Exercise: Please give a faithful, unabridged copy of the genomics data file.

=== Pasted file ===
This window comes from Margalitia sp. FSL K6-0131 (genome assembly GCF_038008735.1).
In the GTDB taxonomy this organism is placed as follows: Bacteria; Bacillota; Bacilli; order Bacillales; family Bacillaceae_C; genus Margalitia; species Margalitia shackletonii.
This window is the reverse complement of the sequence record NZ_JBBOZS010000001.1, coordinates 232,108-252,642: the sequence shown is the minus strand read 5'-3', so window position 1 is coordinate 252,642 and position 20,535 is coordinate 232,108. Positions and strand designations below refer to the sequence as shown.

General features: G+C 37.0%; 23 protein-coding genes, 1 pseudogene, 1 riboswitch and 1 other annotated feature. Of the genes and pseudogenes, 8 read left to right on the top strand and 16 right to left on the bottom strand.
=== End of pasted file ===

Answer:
This window comes from Margalitia sp. FSL K6-0131 (genome assembly GCF_038008735.1).
In the GTDB taxonomy this organism is placed as follows: Bacteria; Bacillota; Bacilli; order Bacillales; family Bacillaceae_C; genus Margalitia; species Margalitia shackletonii.
This window is the reverse complement of the sequence record NZ_JBBOZS010000001.1, coordinates 232,108-252,642: the sequence shown is the minus strand read 5'-3', so window position 1 is coordinate 252,642 and position 20,535 is coordinate 232,108. Positions and strand designations below refer to the sequence as shown.

General features: G+C 37.0%; 23 protein-coding genes, 1 pseudogene, 1 riboswitch and 1 other annotated feature. Of the genes and pseudogenes, 8 read left to right on the top strand and 16 right to left on the bottom strand.